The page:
Zen On Dirt

CDT Day 62 – When things go wrong…

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Today didn’t go exactly as planned. It’s not that it was a bad day of touring on the CDT, it’s just, it wasn’t how one would imagine an ideal day.

It started around midnight.

“Scott, wake up. We’ve got to put the tarp up.”


“It’s starting to rain.”

Sure enough, a midnight storm had moved it and we raced, in our half asleep states, to get the tarp tied up, after we’d decided, while sitting with plenty of daylight at camp, that it wasn’t going to rain and that we wouldn’t have to put it up.

We listened to a brief downpour as lighting lit up our tarp and cracks of thunder moved across the sky. When the fireworks died down, we drifted off to sleep on our very not flat campsite.

Breakfast. Rolling.


“My GPS isn’t turning on,” said the GPS Master.

“I’ll turn mine on so at least we have a track to follow,” I said. “That’s funny, it’s turning on but the map screen is black.”

“Weird. Let me turn it off and on again.” Scott looked puzzled. “Now the screen is green.”

He did it again, red screen. And again, blue screen. No maps. No tracks. Fudge.

“I’ll figure out how to do a hard reset at the top of the pass,” Scott decided. “We’ll use the phone for now.”


Both of our legs lacked spunk. We independently spent the first 10 miles of the day thinking about going right on the highway and coasting into Encampment for breakfast rather than going left and climbing to Battle Pass and rejoining the trail.

But we turned left. And into the wind. Heinous wind, straight in our faces. We had seven miles to climb. I’d love to say I handled it with grace…but that would be a lie. I tried to make peace with it, we were in Wyoming after all, but it slowed our progress to nearly a standstill. Pavement. 2 mph.

We eventually reached the top and took shelter behind the outhouse. Scott interneted to figure out hard resets for the GPSs and tried mine first. Red screen. He moved on to his. Now it booted up…but to a blue map screen. Double fudge. He traced the problem down to a corrupt track that we were now close enough to that the GPS saw it…and crashed. We couldn’t delete them, we couldn’t turn them off.

It was to be a navigation by phone type of day.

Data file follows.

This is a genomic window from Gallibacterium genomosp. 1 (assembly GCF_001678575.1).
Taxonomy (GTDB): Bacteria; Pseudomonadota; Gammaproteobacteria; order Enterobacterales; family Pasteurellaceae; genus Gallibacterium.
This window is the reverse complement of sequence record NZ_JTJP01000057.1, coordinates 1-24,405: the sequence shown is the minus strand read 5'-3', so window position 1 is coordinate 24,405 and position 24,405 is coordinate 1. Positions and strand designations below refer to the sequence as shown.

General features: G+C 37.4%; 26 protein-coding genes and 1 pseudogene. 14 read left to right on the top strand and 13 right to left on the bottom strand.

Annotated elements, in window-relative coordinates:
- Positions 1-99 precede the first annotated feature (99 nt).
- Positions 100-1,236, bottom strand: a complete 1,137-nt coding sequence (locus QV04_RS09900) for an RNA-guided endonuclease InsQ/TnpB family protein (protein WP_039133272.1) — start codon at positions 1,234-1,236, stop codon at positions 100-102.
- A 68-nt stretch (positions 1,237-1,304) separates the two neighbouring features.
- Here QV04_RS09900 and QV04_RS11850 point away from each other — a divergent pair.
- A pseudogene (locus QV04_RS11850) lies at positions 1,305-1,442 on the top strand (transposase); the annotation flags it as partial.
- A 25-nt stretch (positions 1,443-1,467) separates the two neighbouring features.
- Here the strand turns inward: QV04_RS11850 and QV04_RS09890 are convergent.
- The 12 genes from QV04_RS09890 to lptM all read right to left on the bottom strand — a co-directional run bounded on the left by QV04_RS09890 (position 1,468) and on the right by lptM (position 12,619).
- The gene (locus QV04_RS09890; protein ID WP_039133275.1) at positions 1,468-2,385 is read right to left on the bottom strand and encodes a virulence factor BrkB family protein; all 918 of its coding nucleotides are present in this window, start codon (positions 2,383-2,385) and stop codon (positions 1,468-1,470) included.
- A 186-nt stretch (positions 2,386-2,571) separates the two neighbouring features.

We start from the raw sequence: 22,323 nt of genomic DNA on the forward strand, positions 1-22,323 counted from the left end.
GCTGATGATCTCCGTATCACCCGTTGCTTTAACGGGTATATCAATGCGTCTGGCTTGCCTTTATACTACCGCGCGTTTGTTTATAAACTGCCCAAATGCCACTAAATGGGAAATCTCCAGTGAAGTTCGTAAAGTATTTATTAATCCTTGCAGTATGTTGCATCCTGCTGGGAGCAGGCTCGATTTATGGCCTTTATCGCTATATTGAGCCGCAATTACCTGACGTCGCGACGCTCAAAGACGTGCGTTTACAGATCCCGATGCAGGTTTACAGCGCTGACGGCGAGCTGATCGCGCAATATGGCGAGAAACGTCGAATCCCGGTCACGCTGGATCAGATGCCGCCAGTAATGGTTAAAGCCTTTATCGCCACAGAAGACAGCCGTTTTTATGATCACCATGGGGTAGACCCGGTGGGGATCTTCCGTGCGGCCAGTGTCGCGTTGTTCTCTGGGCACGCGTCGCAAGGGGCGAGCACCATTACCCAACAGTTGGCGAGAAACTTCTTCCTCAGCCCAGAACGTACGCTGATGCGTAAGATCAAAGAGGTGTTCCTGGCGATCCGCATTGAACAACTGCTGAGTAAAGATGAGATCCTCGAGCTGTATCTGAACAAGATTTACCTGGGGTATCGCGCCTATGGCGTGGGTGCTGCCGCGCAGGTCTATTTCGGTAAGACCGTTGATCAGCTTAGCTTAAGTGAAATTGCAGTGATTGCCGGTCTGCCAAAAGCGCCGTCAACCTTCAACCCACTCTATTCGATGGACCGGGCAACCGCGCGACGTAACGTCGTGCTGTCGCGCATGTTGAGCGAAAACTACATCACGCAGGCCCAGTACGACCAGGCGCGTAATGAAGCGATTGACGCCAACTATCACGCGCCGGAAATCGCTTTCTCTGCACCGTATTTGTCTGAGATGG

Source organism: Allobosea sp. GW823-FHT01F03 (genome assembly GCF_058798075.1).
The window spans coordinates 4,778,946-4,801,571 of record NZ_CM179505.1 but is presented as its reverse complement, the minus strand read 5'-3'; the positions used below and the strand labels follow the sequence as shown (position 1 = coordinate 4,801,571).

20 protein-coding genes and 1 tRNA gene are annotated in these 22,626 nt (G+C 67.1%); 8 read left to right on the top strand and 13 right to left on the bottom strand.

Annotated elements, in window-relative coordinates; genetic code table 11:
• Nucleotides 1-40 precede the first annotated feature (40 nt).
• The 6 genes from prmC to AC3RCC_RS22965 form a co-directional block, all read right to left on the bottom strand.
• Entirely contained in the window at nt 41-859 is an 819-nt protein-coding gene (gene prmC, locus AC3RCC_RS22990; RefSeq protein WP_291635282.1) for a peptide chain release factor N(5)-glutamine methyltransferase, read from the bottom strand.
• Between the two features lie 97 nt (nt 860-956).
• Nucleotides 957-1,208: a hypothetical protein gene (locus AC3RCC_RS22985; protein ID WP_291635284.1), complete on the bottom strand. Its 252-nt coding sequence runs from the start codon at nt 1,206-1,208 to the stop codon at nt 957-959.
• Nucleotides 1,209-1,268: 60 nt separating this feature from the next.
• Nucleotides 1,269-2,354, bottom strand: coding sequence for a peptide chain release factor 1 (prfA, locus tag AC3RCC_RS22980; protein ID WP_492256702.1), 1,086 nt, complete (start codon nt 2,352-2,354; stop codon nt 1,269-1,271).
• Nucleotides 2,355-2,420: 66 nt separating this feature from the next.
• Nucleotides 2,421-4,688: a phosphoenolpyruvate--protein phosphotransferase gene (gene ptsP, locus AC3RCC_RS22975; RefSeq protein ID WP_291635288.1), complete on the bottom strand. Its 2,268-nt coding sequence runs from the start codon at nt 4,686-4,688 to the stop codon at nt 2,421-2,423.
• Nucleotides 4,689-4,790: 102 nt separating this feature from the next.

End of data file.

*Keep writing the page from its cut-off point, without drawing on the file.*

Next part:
Luckily, the trail was super well marked. Once we found it.


Ghetto sign

For good measure, it started with a hike-a-bike. What would a day be without some hike-a-bike. We gained the divide and the trail turned into a lovely little ATV track. Ups and downs, standard divide procedure, but nothing too bad. Well, if we’d had legs, it wouldn’t have been too bad.

After some time, we dove off onto actual 1-track. Quite possibly one of the best kept WY single track secrets. Zoom diggity down we went through the woods, stopping only occasionally to get over a downed tree. We both knew it couldn’t last, but we enjoyed it while we could.


After exiting Deep Jack Creek trail, things took a turn for the worse. When in the trees, the trail was full of trees. When out in meadows, there was no trail. We spent the next couple of hours climbing through meadows to a highpoint and then dropping down into some trees.



This went on until Divide Peak where the trail mercifully spit us out on a road. New trail had been built as a continuation of the ridge running, but we were more than happy to take the “old” CDT route and coast and pedal freely for the first time all afternoon.

Whooped, we knew we had to make it to water before calling it a day, so we continued onto the GDMBR and turned north.

“I think we’ve gone too far,” Scott said after a while. He pulled out his phone. “Yep. We overshot it, by almost a mile. I didn’t see a 2-track going off to the left, did you?”


We turned back, descending the mile that we’d just climbed, wondering how we’d missed the trail. Then we saw the marker. Behind a giant pile of construction dirt, like a 30 foot tall, 50 foot wide pile of dirt. Right. In. Front. of. the. sign.

Scott had some select names for the construction crew.


We followed our newly found 2-track down to the river where we set up for dinner in lush grass while watching sparrows play. While we wanted to camp there, river valley camping is never warm.

We unwrapped dinner #1, a burrito from Steamboat. Mold on the tortilla. Bugger. Two days was asking a lot of it…but it was supposed to be half of our dinner, and we were lowish on calories, so we unwrapped it and ate the innards anyway. We made the rest of our mac and cheese and pretended that we weren’t still hungry before pedaling our bikes to near the top of the mesa to set up camp.


We can see miles in all directions. There’s a good storm, complete with lighting far to the south. I guess all we can do is hope that it stays south as there’s nothing here but sage brush, so the best we could do in the rain is get in our bivies and burrito ourselves in the tarp. Here’s to hoping for a dry night!


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